Friday, May 2, 2014

The Wizard of Blehs

Cross-posted from

It’s hard to think of anything more “Midwestern” than “The Wizard of Oz.” Chicagoans have an affinity for the work and rightfully so. L. Frank Baum wrote The Wonderful Wizard of Oz while living here. The original 1902 stage production made its debut on a Chicago stage. We even have a park named Oz which features sculptures from the book series. 

So, what to say about the latest revamp of the film-turned-stage musical “The Wizard of Oz” –a production in which the lone American in the cast is the dog playing Toto and Canadian accents are as thick as the air in a Kansas during the dust bowl? A show that features five mostly forgettable new songs written by a pair of Englishmen (music by Andrew Lloyd Weber and lyrics by Tim Rice) that fails to emulate the music stylings of the great Harold Arlen who wrote the film’s iconic score or the tone of E.Y. Harburg’s inspiring lyrics to the extent the new material sticks out like a pair of ruby red slippers on a sepia-toned Kansas farm?

Dorothy, you’re right. You’re not in Kansas. You’re in Toronto after a layover in London’s West End.

That’s not to say they don’t have farms in Canada (or, for that matter, England). And yes, there is something universal that many journeys end with the realization that everything you are looking for can be found at home. I’m certainly not a flag waving American. My dad’s family hails from the Great White North. 

The production which opened on Thursday at the Cadillac Palace Theater felt to me more like a traditional English Panto than it did with live theater. There was far too much slapstick, buffoonery and sexual innuendo. 

The show’s Dorothy, Danielle Wade, is likeable enough. Her portrayal is unique enough that you don’t feel she is every impersonating the film’s original star, Judy Garland. She belts the heck out of “Somewhere Over the Rainbow” and her longing for something beyond the world she knows feels earnest.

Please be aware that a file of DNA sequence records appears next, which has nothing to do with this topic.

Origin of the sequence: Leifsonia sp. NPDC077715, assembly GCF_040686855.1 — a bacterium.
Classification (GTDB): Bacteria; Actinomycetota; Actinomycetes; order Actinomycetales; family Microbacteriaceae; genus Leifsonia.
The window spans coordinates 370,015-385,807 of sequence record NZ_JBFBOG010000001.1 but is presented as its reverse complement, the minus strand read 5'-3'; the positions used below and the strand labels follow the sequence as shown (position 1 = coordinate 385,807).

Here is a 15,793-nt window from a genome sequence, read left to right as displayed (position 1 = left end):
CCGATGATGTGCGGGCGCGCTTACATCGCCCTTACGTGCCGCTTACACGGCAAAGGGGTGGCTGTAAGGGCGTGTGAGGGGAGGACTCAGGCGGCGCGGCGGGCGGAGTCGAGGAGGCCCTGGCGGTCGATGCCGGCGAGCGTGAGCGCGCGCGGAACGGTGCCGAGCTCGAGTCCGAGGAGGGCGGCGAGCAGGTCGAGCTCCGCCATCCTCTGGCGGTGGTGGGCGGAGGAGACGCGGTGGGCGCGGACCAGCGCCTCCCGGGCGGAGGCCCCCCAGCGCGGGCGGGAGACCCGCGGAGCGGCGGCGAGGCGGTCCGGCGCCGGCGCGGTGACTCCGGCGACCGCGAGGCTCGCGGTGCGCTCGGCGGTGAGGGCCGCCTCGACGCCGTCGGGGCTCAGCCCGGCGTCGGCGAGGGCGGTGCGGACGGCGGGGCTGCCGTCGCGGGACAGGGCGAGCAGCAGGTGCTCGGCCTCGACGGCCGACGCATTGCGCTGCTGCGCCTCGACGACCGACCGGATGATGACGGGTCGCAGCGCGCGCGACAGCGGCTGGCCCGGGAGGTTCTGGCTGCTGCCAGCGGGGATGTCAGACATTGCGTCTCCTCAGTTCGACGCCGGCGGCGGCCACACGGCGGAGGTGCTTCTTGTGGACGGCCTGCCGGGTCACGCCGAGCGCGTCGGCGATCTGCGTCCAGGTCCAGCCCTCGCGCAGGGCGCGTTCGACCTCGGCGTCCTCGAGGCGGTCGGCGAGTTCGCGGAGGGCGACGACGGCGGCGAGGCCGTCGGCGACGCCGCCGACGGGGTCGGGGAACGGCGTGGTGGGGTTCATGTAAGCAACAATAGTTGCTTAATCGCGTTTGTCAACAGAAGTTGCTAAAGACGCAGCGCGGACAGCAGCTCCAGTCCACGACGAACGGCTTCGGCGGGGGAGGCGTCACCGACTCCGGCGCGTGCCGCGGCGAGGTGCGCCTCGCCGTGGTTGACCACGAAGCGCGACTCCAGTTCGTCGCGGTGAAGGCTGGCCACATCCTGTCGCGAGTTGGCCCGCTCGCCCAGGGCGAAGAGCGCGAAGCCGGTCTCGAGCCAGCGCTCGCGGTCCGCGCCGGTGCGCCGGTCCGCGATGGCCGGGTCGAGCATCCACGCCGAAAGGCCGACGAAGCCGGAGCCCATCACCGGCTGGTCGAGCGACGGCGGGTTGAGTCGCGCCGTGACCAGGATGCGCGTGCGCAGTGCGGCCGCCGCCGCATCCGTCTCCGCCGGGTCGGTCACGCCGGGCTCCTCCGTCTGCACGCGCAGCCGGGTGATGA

It’s perhaps no surprise that she feels very at home in the role, seeing as she won the lead after appearing on the CBC reality show “Over the Rainbow” that had Canadian gals competing for the role in an “American Idol” style show.
The witches (Robin Evan Willis as Glinda and Jacqueleyn Piro Donovan as the Wicked Witch of the West) are painted with too broad a comedic stroke. Gone are the nuturing, motherly Glinda and the frightening Wicked Witch from the film.

Gone too is the noble Scarecrow. Poor Jamie McKnight has to play the strawman as an imbecile who can’t even remember why he has embarked on a quest to see the Wizard.

Worst of the night is Lee MacDougall’s swishy lion that would make the likes of Paul Lynde look butch. A joke about the lion being “a friend of Dorothy” –a dated euphemism for “gay” that references either Judy Garland’s character or, as some scholars have argued,the late humorist Dorothy Parker—fell flat on Thursday night. The portrayal is neither witty nor camp. What were they thinking?

Simply put, the brains, heart and courage seem to be missing from this tale from America’s heartland and not even the Wonderful Wizard of Oz (a regal Jay Brazeau as both the all-powerful Wizard and sideshow huckster Professor Marvel) can seem to fix it.   

“The Wizard of Oz” runs through May 11 at the Cadillac Palace Theater, 151 W. Randolph. Tickets $18-$105. 800.775-2000 or

Thursday, May 1, 2014